Acute Aortic Dissection is a medical emergency and often a difficult diagnosis to make. The classic presentation is tearing, mid-scapular pain, but because the aorta runs the length of the thorax and abdomen, dissection can present in various ways. I learned POCUS diagnosis of dissection as part of the RUSH exam, but that specifically looks at the abdominal aorta.
Arthur Broadstock, an EM PGY-3 at University of Cincinnati presents a great case over at Taming the SRU and looks at identifying Type A dissections with bedside POCUS. His case focuses on using the PLAX view of the heart to evaluate the aortic root. The suprasternal view of the aortic arch can also be quite useful and it’s probably the most under-taught view of the heart in terms of bedside echo.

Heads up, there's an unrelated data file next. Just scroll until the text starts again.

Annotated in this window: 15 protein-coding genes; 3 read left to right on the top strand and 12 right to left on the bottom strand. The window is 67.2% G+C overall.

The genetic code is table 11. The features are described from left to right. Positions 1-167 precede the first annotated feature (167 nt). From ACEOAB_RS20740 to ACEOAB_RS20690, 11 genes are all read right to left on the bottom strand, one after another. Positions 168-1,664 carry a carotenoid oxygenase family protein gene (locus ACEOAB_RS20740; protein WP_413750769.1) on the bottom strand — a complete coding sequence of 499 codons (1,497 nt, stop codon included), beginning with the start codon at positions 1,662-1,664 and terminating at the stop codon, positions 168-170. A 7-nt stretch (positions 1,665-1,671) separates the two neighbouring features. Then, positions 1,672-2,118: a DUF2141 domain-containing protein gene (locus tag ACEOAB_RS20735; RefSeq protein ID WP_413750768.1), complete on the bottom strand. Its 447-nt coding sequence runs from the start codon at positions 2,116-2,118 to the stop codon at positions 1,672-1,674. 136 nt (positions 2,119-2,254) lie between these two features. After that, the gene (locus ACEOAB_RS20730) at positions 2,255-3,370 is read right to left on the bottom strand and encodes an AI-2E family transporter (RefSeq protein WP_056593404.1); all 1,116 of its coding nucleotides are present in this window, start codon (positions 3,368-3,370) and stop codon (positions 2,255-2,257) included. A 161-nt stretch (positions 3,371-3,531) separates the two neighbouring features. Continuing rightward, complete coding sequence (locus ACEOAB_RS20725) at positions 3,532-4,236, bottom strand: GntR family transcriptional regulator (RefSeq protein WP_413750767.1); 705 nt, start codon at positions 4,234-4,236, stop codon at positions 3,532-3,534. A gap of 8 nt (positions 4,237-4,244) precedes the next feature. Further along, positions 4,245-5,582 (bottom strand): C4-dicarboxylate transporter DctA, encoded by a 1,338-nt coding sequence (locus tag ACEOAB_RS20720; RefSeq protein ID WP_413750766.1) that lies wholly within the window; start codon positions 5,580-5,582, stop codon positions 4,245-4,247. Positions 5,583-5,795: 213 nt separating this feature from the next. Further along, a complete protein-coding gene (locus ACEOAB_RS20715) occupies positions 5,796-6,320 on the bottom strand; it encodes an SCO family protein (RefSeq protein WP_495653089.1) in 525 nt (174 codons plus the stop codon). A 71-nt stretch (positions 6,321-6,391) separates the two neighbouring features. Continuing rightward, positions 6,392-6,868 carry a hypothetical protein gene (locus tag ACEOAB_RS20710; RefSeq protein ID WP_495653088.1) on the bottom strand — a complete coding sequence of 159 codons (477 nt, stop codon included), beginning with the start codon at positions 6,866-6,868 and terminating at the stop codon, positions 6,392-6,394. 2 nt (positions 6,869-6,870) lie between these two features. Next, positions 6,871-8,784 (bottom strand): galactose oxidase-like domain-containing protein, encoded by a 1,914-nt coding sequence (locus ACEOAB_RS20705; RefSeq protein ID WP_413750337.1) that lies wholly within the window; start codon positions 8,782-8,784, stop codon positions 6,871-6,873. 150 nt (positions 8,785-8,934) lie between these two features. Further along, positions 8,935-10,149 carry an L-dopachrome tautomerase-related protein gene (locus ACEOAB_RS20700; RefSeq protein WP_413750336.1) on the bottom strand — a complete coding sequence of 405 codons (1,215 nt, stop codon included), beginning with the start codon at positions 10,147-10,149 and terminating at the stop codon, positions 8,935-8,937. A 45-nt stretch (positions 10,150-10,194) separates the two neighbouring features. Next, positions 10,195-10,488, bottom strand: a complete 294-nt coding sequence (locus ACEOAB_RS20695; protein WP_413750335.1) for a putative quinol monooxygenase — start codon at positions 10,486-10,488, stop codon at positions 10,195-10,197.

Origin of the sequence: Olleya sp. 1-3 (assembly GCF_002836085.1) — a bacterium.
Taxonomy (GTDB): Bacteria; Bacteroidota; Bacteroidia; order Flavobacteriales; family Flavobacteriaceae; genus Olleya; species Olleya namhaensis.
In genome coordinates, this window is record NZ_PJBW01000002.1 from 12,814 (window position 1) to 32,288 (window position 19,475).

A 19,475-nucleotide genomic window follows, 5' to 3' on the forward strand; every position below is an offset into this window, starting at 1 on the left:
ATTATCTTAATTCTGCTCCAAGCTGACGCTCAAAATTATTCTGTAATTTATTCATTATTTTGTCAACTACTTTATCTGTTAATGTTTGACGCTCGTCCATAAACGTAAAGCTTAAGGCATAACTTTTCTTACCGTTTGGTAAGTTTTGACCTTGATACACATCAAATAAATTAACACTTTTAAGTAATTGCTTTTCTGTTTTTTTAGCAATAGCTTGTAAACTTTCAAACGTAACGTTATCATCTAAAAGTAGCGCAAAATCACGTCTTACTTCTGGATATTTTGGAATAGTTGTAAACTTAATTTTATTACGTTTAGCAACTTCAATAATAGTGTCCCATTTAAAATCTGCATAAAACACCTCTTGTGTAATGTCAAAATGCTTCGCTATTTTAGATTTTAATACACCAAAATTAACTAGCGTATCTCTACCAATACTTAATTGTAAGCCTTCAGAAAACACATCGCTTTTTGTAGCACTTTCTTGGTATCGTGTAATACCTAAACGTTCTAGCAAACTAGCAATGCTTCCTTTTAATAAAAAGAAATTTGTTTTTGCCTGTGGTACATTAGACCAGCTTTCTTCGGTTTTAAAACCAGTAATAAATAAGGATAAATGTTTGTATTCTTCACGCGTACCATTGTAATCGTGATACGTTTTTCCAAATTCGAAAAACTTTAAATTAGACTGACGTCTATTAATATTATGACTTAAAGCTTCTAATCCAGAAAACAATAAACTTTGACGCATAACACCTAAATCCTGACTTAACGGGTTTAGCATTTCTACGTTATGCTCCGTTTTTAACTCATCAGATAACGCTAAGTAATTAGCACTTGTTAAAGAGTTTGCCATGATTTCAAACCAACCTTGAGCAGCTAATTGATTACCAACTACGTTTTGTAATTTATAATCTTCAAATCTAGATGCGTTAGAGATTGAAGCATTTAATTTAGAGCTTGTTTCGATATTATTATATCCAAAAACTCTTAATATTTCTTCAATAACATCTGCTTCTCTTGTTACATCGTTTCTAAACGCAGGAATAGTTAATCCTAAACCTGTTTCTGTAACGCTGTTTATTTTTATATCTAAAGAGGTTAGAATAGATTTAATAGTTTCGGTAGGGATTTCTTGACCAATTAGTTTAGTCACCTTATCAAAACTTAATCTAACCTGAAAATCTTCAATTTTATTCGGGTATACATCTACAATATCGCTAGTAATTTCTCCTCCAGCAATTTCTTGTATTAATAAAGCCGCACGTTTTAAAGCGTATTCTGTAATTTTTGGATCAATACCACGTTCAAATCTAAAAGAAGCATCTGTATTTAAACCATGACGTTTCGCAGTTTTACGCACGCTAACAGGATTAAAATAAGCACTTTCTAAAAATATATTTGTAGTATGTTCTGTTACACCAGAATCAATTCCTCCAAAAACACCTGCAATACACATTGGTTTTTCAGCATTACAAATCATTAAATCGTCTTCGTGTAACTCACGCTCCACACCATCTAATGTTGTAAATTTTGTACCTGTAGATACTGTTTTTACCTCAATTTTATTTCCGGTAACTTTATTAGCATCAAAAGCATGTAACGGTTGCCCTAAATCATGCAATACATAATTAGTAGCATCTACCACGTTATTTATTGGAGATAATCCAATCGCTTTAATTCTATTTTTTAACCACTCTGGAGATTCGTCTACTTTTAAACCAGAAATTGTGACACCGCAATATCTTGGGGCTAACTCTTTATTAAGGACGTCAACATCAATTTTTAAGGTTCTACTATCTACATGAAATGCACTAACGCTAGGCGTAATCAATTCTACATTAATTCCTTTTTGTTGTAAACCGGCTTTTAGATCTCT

For more on how to use that view, and lot more detail on the diagnosis of aortic dissection (Types A and B), see this nice post on POCUS 101.